Macworld ’s Gear Guide

Gear Guide: Part Four

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Music shares the spotlight with moms and dads in Part Four of Macworld ’s Gear Guide, as we sing the praises of six cool Mac-compatible gadgets for music lovers and new parents.

Music Lovers

How to Spot Them: They’re amassing what you can only assume to be the definitive collection of every song ever recorded, one 99-cent download at a time. They never leave the house without their iPod. And ever since GarageBand arrived on the scene, whatever time not devoted to listening to music is spent creating it. Fortunately, there are more than a few gift ideas out there that will help the music-lover in your life make—or just enjoy—beautiful music.

Why We Picked These Gifts: Because every digital hub needs a few cool-looking spokes.

What You’ll Spend: $50 to $149.

Other Ideas: Hardware options abound, from networked audio players like the Sonos Digital Music System to iPod accessories like the PodFreq FM transmitter from Sonnet Technologies. Or, you prefer how-tos during the holidays, you could always use iTunes to create stylish CD inserts for your music lover’s burned CDs.

Digital Boom Box


Remember the 1980s, the glory days of the boom box? Digital Life-style Outfitters’ new iBoom is a boom box for the iPod generation. Plop any dockable iPod in the iBoom’s dock slot, and you’ve got a 20-watt sound system that can hold 10,000 songs and still fit on your shoulder. (There’s also a small slot on top that serves as a handle.) The iBoom includes an FM radio and an auxiliary input, so you’re not limited to your iPod’s music selection. The iBoom runs off AC power or six D batteries.—DAN FRAKES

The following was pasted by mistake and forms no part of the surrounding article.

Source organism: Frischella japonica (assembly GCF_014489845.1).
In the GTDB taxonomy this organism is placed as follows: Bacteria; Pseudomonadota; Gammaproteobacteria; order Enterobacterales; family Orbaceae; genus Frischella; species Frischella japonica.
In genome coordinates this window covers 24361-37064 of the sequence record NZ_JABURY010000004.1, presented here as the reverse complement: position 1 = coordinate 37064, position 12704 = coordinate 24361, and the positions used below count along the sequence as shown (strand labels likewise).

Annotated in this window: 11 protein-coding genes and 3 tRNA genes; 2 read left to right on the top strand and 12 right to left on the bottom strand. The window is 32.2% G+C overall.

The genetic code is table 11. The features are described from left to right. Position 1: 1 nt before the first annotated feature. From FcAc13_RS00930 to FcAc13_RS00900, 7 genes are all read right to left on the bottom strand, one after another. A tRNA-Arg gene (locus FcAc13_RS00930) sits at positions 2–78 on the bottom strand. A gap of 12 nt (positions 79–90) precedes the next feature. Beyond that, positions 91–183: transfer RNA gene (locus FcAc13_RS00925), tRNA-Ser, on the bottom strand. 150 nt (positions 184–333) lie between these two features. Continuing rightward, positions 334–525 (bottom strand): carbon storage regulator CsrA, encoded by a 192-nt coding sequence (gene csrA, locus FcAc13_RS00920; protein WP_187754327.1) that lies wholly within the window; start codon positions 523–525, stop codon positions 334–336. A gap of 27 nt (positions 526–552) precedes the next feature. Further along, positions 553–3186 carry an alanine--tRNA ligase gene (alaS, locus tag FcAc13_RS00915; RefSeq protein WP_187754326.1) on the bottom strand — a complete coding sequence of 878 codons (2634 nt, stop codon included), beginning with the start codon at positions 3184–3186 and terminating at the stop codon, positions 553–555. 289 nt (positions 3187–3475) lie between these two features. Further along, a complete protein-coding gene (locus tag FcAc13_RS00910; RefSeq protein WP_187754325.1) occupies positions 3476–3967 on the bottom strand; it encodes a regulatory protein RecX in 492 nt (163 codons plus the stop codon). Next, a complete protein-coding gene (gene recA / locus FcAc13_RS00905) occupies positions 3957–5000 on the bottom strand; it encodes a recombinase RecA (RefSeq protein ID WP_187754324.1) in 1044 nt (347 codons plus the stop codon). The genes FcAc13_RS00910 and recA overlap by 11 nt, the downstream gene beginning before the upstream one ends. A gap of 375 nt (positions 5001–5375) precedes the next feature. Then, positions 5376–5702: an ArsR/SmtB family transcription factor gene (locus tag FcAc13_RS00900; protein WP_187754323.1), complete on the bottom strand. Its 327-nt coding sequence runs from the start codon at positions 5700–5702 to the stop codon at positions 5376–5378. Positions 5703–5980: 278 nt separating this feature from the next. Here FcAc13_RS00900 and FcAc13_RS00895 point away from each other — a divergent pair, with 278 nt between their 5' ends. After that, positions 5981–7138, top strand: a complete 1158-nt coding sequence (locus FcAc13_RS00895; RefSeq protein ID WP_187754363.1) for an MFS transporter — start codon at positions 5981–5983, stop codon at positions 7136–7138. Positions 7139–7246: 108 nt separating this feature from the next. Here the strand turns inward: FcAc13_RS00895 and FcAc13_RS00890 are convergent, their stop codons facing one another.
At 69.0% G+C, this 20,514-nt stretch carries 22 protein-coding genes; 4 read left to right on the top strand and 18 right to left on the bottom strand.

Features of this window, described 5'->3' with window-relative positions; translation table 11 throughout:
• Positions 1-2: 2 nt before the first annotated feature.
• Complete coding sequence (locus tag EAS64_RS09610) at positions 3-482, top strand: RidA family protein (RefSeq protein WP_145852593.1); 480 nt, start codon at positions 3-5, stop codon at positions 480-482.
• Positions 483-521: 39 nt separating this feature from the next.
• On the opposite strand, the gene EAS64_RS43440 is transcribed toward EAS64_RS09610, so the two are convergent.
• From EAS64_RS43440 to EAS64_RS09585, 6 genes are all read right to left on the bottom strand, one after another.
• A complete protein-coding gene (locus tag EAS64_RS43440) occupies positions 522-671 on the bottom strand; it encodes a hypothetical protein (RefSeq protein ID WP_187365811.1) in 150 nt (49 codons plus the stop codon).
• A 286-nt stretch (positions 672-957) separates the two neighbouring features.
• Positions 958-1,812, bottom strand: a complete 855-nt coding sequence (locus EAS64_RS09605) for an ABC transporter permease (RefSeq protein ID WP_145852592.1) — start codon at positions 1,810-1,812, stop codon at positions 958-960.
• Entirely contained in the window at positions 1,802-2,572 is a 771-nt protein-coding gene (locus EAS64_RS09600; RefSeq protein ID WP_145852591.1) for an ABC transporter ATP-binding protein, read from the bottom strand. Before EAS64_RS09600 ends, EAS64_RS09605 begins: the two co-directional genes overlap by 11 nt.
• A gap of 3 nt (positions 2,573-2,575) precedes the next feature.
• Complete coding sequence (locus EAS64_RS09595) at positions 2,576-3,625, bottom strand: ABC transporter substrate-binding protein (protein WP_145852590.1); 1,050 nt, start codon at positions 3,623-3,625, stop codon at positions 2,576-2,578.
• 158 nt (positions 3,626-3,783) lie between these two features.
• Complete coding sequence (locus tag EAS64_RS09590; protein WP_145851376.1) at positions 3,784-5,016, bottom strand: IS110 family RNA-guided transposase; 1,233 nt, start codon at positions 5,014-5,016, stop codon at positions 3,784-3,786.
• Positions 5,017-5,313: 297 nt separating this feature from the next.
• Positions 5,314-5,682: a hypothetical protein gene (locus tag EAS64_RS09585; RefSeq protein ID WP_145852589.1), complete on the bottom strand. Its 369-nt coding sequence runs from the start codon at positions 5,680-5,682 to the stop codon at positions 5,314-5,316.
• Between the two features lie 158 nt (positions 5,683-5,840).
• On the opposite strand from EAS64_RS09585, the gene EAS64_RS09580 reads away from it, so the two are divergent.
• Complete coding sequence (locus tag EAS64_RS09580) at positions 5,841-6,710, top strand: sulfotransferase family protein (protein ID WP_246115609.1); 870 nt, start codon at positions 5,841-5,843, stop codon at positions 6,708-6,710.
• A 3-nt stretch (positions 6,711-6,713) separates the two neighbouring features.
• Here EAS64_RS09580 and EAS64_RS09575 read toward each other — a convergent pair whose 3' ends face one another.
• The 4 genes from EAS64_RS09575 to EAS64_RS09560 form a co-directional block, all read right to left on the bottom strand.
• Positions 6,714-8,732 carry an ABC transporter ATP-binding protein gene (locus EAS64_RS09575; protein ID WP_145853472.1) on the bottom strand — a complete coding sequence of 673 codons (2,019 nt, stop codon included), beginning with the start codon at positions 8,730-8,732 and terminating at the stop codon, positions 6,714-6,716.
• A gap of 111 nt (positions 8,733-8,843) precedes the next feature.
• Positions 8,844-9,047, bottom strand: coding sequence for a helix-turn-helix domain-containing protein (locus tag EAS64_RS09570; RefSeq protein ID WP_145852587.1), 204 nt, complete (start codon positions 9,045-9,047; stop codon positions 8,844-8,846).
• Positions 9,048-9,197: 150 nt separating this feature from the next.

$149; Digital Lifestyle Outfitters

Bend It, Shape It


Thanks to Apple’s GarageBand, closet rock stars can now afford to make music at home. Recording vocals for your creations is easy and affordable with the MacMice MicFlex. It’s a unique USB microphone that you can use for everything from voice-overs to lead vocals to acoustic-guitar ballads. The flexible steel tube bends into many configurations, and you can remove the mike from the base and plug it directly into your Mac.—JEFF TOLBERT

$50; MacMice

Share the Love

JBL OnTour

True music fans aren’t happy just enjoying their tunes alone; they want to recruit new disciples of their latest melodic discoveries. Two portable speaker systems from Harman Multimedia let the audiophiles in your life share their tunes wherever they go. The JBL OnTour (pictured above) is a slick little package that hooks up to computers, MP3 players, CD players, and more through a stereo minijack. For better sound, try the JBL OnStage, a donut-shaped docking station; its included adapters can accommodate all iPods. (A stereo minijack lets you connect almost anything else.) Then add a copy of Playlist , Mac Publishing’s new cross-platform magazine devoted to digital music.—FRITH GOWAN

JBL OnTour, $100; JBL OnStage, $200; Harman Multimedia; Playlist, $6 on newsstands

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